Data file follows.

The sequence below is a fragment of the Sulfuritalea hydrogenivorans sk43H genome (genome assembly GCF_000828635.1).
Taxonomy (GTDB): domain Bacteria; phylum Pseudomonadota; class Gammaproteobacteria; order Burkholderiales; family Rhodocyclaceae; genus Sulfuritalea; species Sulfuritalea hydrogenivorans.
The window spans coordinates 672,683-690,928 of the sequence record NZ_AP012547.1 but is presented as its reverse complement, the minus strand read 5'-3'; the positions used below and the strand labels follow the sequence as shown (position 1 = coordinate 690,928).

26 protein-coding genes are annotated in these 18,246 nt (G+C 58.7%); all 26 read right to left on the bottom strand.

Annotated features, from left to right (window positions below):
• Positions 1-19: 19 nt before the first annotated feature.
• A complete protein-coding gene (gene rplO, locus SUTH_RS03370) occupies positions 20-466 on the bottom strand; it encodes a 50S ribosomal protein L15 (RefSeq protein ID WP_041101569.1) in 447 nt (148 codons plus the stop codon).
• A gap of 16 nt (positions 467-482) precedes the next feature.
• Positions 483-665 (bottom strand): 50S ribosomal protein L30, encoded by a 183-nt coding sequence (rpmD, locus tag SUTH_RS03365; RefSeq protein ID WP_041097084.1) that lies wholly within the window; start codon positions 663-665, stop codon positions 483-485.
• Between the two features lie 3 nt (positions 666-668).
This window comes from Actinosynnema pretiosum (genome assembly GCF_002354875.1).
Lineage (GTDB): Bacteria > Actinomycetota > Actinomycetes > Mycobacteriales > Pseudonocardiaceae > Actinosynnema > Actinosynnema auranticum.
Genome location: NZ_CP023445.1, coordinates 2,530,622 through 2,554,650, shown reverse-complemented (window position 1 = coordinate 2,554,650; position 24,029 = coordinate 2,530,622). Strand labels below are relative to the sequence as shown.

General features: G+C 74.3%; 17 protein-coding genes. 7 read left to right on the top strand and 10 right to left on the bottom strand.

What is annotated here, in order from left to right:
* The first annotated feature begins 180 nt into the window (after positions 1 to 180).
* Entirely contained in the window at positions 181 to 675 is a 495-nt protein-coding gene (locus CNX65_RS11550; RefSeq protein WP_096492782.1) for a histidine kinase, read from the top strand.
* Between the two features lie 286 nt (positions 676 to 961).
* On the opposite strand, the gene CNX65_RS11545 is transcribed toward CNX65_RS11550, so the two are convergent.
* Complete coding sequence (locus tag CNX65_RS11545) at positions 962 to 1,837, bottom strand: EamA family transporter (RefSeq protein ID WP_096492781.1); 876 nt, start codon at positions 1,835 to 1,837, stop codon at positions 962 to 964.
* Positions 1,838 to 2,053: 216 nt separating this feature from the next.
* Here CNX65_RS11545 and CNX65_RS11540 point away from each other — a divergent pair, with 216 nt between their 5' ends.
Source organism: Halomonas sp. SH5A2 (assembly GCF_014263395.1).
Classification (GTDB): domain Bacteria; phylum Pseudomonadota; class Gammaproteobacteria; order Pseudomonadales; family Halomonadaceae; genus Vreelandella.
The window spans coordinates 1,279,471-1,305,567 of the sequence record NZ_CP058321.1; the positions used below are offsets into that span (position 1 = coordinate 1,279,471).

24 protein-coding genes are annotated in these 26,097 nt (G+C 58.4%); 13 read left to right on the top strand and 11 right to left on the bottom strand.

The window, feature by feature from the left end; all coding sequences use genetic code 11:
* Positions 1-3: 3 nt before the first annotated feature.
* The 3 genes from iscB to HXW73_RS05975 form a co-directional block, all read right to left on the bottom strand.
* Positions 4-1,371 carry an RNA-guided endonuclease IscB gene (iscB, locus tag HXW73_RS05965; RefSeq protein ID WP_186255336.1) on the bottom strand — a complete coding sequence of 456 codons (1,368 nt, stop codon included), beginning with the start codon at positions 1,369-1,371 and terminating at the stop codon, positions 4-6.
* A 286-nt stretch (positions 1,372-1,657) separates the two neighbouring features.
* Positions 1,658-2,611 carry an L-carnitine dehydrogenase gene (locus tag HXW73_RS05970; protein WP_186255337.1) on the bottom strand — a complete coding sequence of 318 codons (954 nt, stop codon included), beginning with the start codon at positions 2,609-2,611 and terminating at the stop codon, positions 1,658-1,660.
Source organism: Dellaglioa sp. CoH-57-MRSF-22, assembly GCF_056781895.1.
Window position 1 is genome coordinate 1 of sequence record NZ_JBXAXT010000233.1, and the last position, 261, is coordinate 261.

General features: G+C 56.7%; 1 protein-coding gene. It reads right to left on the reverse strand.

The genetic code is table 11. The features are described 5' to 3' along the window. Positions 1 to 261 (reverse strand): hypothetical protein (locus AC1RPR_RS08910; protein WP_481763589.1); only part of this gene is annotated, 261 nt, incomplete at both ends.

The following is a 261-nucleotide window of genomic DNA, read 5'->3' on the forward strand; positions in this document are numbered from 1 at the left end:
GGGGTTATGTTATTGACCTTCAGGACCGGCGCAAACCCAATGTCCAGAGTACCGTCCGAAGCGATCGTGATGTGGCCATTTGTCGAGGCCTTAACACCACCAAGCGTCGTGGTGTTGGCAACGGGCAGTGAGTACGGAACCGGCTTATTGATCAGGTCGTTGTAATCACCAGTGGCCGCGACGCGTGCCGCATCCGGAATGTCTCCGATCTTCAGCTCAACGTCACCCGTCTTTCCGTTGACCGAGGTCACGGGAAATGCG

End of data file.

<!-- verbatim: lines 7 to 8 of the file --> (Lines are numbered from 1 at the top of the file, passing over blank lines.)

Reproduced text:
• A complete protein-coding gene (gene rplO, locus SUTH_RS03370) occupies positions 20-466 on the bottom strand; it encodes a 50S ribosomal protein L15 (RefSeq protein ID WP_041101569.1) in 447 nt (148 codons plus the stop codon).
• A gap of 16 nt (positions 467-482) precedes the next feature.